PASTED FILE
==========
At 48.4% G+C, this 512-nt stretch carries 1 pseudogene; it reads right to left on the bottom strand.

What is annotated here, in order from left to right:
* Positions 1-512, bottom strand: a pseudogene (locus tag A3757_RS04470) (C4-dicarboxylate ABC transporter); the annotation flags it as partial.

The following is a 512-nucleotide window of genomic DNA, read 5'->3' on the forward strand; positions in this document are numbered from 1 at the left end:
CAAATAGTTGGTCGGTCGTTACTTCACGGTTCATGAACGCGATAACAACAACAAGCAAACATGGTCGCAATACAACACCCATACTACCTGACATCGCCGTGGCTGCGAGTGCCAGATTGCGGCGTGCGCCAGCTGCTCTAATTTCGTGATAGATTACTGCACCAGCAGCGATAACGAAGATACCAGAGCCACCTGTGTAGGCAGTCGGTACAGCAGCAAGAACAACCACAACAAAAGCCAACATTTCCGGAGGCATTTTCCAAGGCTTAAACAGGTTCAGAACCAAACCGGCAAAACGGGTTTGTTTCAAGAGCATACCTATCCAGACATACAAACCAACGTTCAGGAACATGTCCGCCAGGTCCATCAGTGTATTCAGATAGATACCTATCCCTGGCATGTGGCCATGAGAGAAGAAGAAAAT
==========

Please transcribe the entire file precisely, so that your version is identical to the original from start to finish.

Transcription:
At 48.4% G+C, this 512-nt stretch carries 1 pseudogene; it reads right to left on the bottom strand.

What is annotated here, in order from left to right:
* Positions 1-512, bottom strand: a pseudogene (locus tag A3757_RS04470) (C4-dicarboxylate ABC transporter); the annotation flags it as partial.

The following is a 512-nucleotide window of genomic DNA, read 5'->3' on the forward strand; positions in this document are numbered from 1 at the left end:
CAAATAGTTGGTCGGTCGTTACTTCACGGTTCATGAACGCGATAACAACAACAAGCAAACATGGTCGCAATACAACACCCATACTACCTGACATCGCCGTGGCTGCGAGTGCCAGATTGCGGCGTGCGCCAGCTGCTCTAATTTCGTGATAGATTACTGCACCAGCAGCGATAACGAAGATACCAGAGCCACCTGTGTAGGCAGTCGGTACAGCAGCAAGAACAACCACAACAAAAGCCAACATTTCCGGAGGCATTTTCCAAGGCTTAAACAGGTTCAGAACCAAACCGGCAAAACGGGTTTGTTTCAAGAGCATACCTATCCAGACATACAAACCAACGTTCAGGAACATGTCCGCCAGGTCCATCAGTGTATTCAGATAGATACCTATCCCTGGCATGTGGCCATGAGAGAAGAAGAAAAT